Nearly half the state's drivers are leaving themselves susceptible to identity fraud by failing to replace their Social Security number on their licenses with a scrambled, state-assigned number, officials said yesterday.
Beginning in October, drivers who renew their licenses online will no longer have the option of using their Social Security numbers, and those who renew in person at a Registry office will be given a state-issued number unless they specifically ask otherwise.
A Social Security number is a master key to personal information and assets, including bank and credit card accounts, and a favorite tool of thieves.
Even though the state began offering an alternative number a decade ago, 46 percent of drivers still use Social Security numbers, said Beth Lindstrom, the state's director of Consumer Affairs.
Kim Hinden, the registrar of motor vehicles, said Registry employees have long encouraged people to use the scrambled number. This change in renewal policy is a more proactive approach, she said, because so many people have not moved away from the old system. "I think people get comfortable with what they know," Hinden said.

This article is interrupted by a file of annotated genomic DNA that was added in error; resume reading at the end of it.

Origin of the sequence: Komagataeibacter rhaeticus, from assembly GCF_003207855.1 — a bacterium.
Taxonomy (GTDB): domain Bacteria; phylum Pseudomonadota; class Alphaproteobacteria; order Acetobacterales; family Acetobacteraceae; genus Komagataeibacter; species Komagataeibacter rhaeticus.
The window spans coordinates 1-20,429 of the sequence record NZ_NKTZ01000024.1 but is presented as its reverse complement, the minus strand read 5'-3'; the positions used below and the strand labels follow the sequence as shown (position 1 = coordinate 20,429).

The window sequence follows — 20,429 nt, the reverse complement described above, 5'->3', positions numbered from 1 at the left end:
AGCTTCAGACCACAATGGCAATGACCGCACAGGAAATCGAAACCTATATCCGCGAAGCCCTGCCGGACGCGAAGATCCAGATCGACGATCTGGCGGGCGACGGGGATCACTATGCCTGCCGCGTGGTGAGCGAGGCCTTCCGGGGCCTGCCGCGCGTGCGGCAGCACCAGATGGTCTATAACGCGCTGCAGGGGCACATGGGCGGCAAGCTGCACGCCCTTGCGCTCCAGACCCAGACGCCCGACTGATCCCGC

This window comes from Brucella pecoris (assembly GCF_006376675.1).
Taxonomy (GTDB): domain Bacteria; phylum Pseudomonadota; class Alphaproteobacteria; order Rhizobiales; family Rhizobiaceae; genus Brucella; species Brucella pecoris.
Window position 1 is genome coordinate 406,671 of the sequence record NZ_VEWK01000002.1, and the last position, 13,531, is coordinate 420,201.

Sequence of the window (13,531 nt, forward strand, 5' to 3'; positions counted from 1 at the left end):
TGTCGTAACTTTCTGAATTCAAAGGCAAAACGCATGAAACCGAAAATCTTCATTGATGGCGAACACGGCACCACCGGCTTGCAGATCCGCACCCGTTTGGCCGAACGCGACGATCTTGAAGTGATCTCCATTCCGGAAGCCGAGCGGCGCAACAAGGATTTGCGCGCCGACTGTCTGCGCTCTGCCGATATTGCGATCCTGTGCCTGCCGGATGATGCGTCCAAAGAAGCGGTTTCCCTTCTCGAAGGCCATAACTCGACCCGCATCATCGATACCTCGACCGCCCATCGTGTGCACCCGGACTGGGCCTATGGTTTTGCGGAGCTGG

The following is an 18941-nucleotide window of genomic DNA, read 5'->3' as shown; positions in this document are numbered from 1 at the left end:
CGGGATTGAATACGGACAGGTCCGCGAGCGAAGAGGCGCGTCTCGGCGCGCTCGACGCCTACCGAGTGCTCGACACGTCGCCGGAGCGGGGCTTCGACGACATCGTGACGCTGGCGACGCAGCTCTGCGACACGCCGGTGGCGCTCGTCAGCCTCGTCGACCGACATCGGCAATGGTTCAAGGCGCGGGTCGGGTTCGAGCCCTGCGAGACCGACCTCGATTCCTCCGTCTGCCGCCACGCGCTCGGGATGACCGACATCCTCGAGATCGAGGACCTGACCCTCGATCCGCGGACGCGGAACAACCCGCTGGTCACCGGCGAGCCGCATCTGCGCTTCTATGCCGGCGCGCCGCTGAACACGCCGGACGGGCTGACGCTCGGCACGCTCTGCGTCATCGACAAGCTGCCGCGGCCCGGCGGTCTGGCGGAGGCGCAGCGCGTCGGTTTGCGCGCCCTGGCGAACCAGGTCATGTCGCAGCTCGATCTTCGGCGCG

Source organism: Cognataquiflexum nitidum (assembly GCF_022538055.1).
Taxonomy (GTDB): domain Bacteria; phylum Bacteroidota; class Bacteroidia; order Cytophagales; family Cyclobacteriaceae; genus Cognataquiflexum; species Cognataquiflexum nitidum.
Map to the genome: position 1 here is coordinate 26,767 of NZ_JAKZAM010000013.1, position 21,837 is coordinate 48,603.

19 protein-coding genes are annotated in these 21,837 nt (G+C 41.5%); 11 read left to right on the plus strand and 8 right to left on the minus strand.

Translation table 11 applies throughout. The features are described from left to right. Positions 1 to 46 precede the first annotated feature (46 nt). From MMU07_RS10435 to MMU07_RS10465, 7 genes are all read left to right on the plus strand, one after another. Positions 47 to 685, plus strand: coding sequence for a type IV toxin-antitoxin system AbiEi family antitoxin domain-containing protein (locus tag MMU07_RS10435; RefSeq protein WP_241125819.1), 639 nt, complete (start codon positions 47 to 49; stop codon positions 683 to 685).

Drivers who want to change their license numbers can request one with a new scrambled number for a $20 duplicate fee, or the number can be changed at the time of renewal. License renewal costs $40.
Hinden said she would speak to Romney administration officials about the possibility of making duplicates available for free for those who want to remove their Social Security numbers.
"The changes . . . are critical in the overall effort to protect consumers from identity theft," said Deirdre Cummings, director for consumer programs with the Massachusetts Public Interest Research Group, who appeared at a news conference with Hinden and Lindstrom.
Last year, 3,634 people in Massachusetts reported being victims of identity fraud, up 40 percent from the year before, according to the Federal Trade Commission.
Cheryl Swyers, a US postal inspector and member of the state's identity theft task force, applauded the effort to encourage consumers to protect their personal information.
"It's not just your money," she said, "it's your whole life."